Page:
Sudan is the third African country to call for closure of a United Nations (UN) mission following the Democratic Republic of Congo (DRC) and Mali.
The request for “immediate termination” of the UN mission, according to the world body, to the UN Security Council (UNSC) came from the Sudanese capital Khartoum the same day Martha Pobee, UN Assistant Secretary-General for Africa, said the war between rival militaries in Sudan has “further intensified”.
UN news and media reports: “Sudan’s military government wrote in a letter addressed to the UN chief and circulated to the [Security] Council – which provides each UN peacekeeping or political country mission with its mandate – that while calling for the withdrawal, it was committed to constructive engagement with the UN”.
The report does not mention the mission by name and it cannot be UNMIS (UN Mission in the Sudan) which ceased operations mid-July 2011 when South Sudan became a country in its own right. That leaves UNITAMS (UN Integrated Transition Assistance Mission in Sudan), the Sudan mission operational since the South Sudan/Sudan split, as the one Khartoum wants closed. At the time of the UNMIS closure, the world body operationalised UNMISS, its then new mission in the new country, to support government, monitor and investigate human rights violations, support humanitarian assistance and promote implementation of a peace agreement.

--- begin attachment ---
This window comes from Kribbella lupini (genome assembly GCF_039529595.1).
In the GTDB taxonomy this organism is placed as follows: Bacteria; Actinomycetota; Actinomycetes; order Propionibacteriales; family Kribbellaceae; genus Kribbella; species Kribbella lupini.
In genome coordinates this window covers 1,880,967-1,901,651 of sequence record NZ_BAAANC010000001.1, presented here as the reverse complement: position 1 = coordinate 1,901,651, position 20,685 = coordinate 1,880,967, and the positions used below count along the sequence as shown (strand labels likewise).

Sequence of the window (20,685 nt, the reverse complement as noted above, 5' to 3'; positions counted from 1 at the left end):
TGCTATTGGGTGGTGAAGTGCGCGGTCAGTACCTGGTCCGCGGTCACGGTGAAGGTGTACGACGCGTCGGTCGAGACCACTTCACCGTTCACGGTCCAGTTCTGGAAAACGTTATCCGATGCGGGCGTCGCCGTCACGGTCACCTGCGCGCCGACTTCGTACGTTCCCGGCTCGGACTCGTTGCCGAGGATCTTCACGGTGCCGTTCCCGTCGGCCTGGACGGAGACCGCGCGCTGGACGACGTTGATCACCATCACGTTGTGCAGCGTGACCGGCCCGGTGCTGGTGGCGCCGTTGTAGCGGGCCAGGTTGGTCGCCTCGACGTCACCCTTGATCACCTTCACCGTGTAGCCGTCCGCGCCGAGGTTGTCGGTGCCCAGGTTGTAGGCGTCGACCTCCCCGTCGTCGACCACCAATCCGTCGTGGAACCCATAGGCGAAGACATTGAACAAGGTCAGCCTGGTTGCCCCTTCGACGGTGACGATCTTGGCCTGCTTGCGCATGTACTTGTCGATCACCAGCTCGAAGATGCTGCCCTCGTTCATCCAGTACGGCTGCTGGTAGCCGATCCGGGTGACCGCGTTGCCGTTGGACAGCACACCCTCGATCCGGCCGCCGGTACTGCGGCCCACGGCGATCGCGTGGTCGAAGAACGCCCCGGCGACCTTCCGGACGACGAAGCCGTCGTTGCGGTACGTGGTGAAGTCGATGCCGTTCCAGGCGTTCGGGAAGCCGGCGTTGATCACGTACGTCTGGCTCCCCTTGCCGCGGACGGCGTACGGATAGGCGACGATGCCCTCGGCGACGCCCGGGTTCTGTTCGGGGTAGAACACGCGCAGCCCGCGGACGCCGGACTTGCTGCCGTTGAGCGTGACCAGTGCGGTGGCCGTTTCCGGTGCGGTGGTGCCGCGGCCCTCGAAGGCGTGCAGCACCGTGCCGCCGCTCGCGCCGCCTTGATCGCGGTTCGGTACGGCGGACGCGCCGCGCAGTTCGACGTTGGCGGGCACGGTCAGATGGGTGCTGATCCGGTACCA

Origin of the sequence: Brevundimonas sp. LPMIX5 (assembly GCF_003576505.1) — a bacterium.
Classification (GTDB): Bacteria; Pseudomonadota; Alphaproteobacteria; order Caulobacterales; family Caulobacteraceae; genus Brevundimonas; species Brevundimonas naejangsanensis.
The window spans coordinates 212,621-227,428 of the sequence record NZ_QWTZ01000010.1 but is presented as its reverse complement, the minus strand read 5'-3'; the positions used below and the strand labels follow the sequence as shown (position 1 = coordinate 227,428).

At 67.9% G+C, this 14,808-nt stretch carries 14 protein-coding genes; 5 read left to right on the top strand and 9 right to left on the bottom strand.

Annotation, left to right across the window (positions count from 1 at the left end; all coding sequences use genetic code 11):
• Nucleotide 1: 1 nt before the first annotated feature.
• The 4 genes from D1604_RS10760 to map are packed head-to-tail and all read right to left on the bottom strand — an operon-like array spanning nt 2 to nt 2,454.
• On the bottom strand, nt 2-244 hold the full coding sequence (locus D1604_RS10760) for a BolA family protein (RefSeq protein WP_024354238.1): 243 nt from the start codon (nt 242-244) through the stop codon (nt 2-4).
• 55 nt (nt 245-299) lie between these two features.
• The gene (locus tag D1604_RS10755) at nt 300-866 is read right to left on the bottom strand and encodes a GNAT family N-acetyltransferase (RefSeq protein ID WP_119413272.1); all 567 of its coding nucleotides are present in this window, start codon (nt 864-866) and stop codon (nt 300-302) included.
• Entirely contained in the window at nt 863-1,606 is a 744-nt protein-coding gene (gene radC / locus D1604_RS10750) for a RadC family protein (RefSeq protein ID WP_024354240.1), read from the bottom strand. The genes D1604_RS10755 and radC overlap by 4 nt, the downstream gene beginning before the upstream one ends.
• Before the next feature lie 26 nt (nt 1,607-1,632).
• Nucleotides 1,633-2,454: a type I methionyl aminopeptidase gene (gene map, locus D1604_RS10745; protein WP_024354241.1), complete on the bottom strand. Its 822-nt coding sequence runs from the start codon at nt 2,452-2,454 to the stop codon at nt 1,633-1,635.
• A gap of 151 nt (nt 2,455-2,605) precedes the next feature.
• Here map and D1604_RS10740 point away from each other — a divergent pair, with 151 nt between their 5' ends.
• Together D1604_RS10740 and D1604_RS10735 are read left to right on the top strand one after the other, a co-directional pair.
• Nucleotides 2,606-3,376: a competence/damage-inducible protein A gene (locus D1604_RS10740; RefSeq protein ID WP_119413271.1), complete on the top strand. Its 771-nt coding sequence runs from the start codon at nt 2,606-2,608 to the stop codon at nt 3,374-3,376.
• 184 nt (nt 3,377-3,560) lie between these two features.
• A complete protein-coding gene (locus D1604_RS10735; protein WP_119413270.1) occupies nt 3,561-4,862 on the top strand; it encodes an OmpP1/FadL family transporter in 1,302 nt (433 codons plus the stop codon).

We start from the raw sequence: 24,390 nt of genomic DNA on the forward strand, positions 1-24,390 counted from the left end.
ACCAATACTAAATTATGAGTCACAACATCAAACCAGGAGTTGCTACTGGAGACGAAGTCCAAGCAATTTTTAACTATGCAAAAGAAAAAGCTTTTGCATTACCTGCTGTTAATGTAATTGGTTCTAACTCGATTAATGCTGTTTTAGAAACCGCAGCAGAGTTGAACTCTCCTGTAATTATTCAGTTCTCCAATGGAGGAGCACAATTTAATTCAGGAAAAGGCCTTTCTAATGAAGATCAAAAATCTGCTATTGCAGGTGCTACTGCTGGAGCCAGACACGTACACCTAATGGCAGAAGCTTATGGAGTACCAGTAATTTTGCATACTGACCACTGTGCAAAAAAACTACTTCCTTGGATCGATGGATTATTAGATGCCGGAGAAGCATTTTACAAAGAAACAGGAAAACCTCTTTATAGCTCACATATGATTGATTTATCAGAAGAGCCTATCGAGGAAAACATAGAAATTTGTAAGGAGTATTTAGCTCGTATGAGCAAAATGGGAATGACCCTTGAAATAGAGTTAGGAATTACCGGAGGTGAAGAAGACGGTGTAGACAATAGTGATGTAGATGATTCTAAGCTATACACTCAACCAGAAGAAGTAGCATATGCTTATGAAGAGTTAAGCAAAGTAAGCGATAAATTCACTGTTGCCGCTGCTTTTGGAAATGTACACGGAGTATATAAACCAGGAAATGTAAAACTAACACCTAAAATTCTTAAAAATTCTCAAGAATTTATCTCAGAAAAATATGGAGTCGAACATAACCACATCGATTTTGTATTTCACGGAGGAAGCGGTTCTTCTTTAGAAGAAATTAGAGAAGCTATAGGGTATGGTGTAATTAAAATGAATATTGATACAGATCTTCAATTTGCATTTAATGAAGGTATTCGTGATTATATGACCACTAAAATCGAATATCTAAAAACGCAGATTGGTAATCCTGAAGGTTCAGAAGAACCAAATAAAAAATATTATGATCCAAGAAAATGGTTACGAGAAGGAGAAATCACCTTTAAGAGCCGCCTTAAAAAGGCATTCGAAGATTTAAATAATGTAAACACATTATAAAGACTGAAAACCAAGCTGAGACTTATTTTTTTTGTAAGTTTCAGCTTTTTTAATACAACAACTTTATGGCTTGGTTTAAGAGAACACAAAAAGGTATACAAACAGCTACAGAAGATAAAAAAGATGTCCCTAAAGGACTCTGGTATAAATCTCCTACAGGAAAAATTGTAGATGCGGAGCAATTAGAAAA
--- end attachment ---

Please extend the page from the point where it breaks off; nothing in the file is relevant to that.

Pobee told SC members “some armed groups” in the Darfur region have allied to the Sudanese Armed Forces (SAF) as the opposition RSF (Rapid Support Forces) “seem poised” to advance on El Fasher in north Darfur.
Outside Darfur, clashes continue in Khartoum, Omdurman and Bahri with the main fighting around SAF strongholds. Hostilities are spreading into new areas, including Gezira, White Nile and West Kordofan states according to her.
“Seasoned” UN negotiator Ian Martin will lead a strategic review of UNITAMS to provide the UNSC with options on how to adapt its mandate to fit the “wartime conditions”.
A number of calls have come for closure of the DRC mission – MONUSCO – even as an East African Community (EAC) regional force is deployed in the eastern part of the strife-torn country. Additionally, the Southern African Development Community (SADC) is considering deployment of a multi-national force to DRC from the regional bloc’s 16 member states.
Further north and west, withdrawal of MINUSMA troops ahead of the mission’s planned year-end closure is well underway notwithstanding convoys carrying men and materiel coming under fire from rebel groups as they exit camps and forward operating bases (FOBs).